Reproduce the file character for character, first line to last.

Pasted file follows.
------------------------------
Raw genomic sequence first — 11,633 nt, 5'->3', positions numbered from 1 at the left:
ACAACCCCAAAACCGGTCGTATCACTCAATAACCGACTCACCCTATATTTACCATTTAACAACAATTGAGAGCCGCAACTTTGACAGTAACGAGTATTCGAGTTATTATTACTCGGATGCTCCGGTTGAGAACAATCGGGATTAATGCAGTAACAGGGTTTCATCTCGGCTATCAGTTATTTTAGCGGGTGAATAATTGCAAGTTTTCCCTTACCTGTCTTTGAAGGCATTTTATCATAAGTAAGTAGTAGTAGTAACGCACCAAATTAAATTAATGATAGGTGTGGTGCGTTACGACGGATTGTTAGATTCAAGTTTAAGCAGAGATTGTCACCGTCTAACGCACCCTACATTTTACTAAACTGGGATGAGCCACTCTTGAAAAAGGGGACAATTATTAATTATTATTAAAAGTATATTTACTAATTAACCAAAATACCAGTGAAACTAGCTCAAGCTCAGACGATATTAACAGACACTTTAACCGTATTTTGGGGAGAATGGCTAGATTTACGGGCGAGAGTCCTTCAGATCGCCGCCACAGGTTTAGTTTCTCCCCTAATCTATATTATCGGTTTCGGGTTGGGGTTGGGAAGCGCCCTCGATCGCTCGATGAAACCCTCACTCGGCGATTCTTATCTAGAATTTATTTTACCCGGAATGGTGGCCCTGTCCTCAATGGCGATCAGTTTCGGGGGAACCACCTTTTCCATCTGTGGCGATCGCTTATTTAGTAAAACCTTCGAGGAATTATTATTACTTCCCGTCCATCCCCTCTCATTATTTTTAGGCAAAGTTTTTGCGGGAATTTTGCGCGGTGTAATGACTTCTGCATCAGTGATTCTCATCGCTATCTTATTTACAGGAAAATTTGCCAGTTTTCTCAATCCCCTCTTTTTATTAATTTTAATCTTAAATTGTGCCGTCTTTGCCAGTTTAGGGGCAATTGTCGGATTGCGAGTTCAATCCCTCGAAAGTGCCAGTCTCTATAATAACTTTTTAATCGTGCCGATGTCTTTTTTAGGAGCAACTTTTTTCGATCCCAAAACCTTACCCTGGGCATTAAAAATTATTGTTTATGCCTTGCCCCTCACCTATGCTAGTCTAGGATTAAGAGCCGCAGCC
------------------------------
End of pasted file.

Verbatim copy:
Raw genomic sequence first — 11,633 nt, 5'->3', positions numbered from 1 at the left:
ACAACCCCAAAACCGGTCGTATCACTCAATAACCGACTCACCCTATATTTACCATTTAACAACAATTGAGAGCCGCAACTTTGACAGTAACGAGTATTCGAGTTATTATTACTCGGATGCTCCGGTTGAGAACAATCGGGATTAATGCAGTAACAGGGTTTCATCTCGGCTATCAGTTATTTTAGCGGGTGAATAATTGCAAGTTTTCCCTTACCTGTCTTTGAAGGCATTTTATCATAAGTAAGTAGTAGTAGTAACGCACCAAATTAAATTAATGATAGGTGTGGTGCGTTACGACGGATTGTTAGATTCAAGTTTAAGCAGAGATTGTCACCGTCTAACGCACCCTACATTTTACTAAACTGGGATGAGCCACTCTTGAAAAAGGGGACAATTATTAATTATTATTAAAAGTATATTTACTAATTAACCAAAATACCAGTGAAACTAGCTCAAGCTCAGACGATATTAACAGACACTTTAACCGTATTTTGGGGAGAATGGCTAGATTTACGGGCGAGAGTCCTTCAGATCGCCGCCACAGGTTTAGTTTCTCCCCTAATCTATATTATCGGTTTCGGGTTGGGGTTGGGAAGCGCCCTCGATCGCTCGATGAAACCCTCACTCGGCGATTCTTATCTAGAATTTATTTTACCCGGAATGGTGGCCCTGTCCTCAATGGCGATCAGTTTCGGGGGAACCACCTTTTCCATCTGTGGCGATCGCTTATTTAGTAAAACCTTCGAGGAATTATTATTACTTCCCGTCCATCCCCTCTCATTATTTTTAGGCAAAGTTTTTGCGGGAATTTTGCGCGGTGTAATGACTTCTGCATCAGTGATTCTCATCGCTATCTTATTTACAGGAAAATTTGCCAGTTTTCTCAATCCCCTCTTTTTATTAATTTTAATCTTAAATTGTGCCGTCTTTGCCAGTTTAGGGGCAATTGTCGGATTGCGAGTTCAATCCCTCGAAAGTGCCAGTCTCTATAATAACTTTTTAATCGTGCCGATGTCTTTTTTAGGAGCAACTTTTTTCGATCCCAAAACCTTACCCTGGGCATTAAAAATTATTGTTTATGCCTTGCCCCTCACCTATGCTAGTCTAGGATTAAGAGCCGCAGCC